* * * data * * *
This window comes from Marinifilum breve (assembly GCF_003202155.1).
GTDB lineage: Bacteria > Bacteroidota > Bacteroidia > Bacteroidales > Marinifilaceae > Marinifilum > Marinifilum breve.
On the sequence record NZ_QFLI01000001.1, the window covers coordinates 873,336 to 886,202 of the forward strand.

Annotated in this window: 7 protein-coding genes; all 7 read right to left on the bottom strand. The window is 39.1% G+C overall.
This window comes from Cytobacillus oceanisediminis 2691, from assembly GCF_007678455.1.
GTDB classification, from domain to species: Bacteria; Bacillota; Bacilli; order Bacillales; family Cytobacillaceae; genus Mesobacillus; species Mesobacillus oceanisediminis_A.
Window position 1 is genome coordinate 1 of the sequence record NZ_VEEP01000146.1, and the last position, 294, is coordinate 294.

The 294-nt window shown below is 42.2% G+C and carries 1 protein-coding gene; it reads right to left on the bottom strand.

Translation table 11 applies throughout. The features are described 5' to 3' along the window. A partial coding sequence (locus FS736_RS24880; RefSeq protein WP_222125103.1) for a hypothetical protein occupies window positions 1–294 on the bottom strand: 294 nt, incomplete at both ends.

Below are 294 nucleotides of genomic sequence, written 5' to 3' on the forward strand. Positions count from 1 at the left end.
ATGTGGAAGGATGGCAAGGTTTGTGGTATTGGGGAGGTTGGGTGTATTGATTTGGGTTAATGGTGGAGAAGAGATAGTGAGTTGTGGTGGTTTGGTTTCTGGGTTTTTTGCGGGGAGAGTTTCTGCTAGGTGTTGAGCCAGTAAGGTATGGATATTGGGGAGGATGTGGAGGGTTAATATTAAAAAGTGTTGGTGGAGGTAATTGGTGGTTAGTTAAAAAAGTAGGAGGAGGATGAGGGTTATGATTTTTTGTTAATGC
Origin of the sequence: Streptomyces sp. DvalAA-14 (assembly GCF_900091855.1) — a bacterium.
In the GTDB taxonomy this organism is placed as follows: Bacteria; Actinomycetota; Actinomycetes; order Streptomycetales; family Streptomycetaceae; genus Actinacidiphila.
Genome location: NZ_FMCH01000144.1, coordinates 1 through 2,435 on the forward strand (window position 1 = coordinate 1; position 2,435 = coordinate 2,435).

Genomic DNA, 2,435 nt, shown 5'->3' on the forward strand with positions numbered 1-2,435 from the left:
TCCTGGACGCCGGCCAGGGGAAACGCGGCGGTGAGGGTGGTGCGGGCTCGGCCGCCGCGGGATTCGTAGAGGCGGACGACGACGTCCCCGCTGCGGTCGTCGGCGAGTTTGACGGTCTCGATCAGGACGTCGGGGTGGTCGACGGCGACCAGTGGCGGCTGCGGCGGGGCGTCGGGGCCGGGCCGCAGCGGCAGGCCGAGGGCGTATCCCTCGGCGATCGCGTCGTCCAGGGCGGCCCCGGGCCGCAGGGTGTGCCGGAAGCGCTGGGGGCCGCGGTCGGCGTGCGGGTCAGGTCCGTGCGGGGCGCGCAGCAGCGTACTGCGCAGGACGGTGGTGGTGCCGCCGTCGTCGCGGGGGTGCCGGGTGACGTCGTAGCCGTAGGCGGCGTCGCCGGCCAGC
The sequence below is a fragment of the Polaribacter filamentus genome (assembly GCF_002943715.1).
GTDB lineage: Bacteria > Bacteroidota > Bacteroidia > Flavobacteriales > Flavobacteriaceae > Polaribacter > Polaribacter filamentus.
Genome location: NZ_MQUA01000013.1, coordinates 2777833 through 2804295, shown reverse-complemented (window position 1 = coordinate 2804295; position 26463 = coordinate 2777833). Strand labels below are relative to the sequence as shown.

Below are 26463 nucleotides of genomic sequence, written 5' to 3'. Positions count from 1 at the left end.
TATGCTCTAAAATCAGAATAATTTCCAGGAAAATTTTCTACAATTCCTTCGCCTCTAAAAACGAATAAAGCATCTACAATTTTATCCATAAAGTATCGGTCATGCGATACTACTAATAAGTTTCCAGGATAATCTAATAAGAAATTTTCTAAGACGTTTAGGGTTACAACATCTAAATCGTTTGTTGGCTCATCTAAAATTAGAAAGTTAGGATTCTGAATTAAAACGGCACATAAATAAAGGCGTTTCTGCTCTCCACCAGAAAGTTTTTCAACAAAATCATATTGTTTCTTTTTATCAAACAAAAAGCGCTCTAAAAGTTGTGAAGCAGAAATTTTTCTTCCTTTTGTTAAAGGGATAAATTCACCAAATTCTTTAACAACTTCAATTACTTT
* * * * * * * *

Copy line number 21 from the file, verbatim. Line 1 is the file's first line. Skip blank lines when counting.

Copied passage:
TATGCTCTAAAATCAGAATAATTTCCAGGAAAATTTTCTACAATTCCTTCGCCTCTAAAAACGAATAAAGCATCTACAATTTTATCCATAAAGTATCGGTCATGCGATACTACTAATAAGTTTCCAGGATAATCTAATAAGAAATTTTCTAAGACGTTTAGGGTTACAACATCTAAATCGTTTGTTGGCTCATCTAAAATTAGAAAGTTAGGATTCTGAATTAAAACGGCACATAAATAAAGGCGTTTCTGCTCTCCACCAGAAAGTTTTTCAACAAAATCATATTGTTTCTTTTTATCAAACAAAAAGCGCTCTAAAAGTTGTGAAGCAGAAATTTTTCTTCCTTTTGTTAAAGGGATAAATTCACCAAATTCTTTAACAACTTCAATTACTTT